Local adaptation of colouration
Animal colouration evolves under the influence of many different (and often competing) selection pressures, which include the visual characteristics of the environment as well as the visual systems of predators and conspecifics. The balance between these different pressures varies spatially and temporally as animals utilise different microhabitats, perform different behaviours, or interact with different (heterospecific or conspecific) individuals.
I am working with three study systems with intraspecific colour variation:
1. Transparency in glassfrogs (Centrolenidae)
2. Polymorphic camouflage in Rhinella cf. margaritifera (Bufonidae)
3. Polymorphic aposematism in Oophaga pumilio (Dendrobatidae)
Optimisation of conspicuousness
Defended prey often use bright conspicuous patterns to warn potential predators.
However, naive, specialised, or desperate predators may ignore a warning, I am interested in how animals balance the benefits of salient signalling (aposematism) with the benefits of a low predator encounter rate (camouflage).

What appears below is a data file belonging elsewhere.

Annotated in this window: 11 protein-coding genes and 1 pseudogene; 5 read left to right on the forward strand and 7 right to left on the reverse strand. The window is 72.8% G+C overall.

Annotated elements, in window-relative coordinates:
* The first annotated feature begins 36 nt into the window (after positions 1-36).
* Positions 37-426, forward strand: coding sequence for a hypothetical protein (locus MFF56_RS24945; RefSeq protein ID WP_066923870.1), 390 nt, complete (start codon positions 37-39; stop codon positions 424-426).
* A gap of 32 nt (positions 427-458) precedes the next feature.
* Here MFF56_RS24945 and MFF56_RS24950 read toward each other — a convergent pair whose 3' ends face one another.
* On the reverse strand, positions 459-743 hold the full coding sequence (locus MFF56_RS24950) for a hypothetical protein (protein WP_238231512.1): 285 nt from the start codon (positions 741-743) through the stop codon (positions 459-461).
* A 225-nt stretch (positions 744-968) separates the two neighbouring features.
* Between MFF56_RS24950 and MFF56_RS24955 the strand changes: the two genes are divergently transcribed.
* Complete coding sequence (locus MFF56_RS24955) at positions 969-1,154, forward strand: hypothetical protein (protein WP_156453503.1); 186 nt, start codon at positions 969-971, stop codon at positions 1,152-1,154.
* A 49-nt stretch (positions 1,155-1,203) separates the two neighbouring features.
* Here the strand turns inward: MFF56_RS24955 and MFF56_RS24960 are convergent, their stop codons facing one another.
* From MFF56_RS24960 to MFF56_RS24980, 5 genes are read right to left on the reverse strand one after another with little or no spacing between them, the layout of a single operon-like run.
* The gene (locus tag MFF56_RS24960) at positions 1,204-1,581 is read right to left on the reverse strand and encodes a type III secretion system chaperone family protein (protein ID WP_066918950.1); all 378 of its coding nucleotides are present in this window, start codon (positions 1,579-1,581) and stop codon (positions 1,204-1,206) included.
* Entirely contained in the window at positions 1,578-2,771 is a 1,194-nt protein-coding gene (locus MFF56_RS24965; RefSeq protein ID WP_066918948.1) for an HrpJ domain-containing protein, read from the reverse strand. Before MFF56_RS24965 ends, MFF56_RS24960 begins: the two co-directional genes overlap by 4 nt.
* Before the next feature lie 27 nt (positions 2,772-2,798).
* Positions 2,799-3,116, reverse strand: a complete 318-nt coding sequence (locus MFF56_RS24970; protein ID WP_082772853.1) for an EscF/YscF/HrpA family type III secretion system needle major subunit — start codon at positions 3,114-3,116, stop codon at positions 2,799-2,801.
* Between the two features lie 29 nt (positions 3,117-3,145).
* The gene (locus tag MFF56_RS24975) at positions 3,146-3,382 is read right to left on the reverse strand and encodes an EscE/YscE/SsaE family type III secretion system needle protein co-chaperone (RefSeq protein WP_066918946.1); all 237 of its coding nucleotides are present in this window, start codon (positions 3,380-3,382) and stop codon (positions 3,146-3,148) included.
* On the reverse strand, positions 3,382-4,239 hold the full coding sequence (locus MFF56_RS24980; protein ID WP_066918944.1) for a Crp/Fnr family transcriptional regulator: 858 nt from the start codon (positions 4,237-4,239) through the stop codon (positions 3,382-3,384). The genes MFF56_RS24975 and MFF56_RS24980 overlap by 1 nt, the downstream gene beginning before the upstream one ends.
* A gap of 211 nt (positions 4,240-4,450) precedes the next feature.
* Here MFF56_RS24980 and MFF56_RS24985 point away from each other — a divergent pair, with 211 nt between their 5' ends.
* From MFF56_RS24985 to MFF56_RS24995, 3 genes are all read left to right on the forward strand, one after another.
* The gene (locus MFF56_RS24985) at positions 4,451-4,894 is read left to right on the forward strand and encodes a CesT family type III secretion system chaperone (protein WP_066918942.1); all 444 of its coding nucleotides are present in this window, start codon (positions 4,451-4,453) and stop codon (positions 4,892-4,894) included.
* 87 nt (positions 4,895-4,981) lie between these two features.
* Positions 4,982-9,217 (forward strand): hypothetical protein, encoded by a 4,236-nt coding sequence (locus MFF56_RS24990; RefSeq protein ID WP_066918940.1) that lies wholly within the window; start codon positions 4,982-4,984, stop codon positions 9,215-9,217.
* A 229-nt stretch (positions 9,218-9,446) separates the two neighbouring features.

I am using field behavioural ecology, laboratory psychophysics, and computational visual modelling, to investigate how saliency changes at different distances and how this affects survival under natural conditions.
I am studying two model systems where saliency changes in different contexts:
1. Distance dependent signalling in Dendrobates tinctorius (Dendrobatidae)
2. Pattern-blending in Tyria jacobaeae (Erebidae)
Amphibian ecology & conservation
I am interested in applying behavioural and ecological research to practical conservation initiatives, and in particular to amphibians.
I have worked on amphibian abundance in current and former oil palm plantations in Peninsular Malaysia, and in Fortuna, Panama, where chytrid (Bd) has resulted in large scale amphibian declines.
I am interested in how disturbances to natural systems can affect the visual ecology of predator-prey dynamics, and I am currently working with the Fowler's toad (Anaxyrus fowleri) in Ontario, Canada (where it is an endangered species).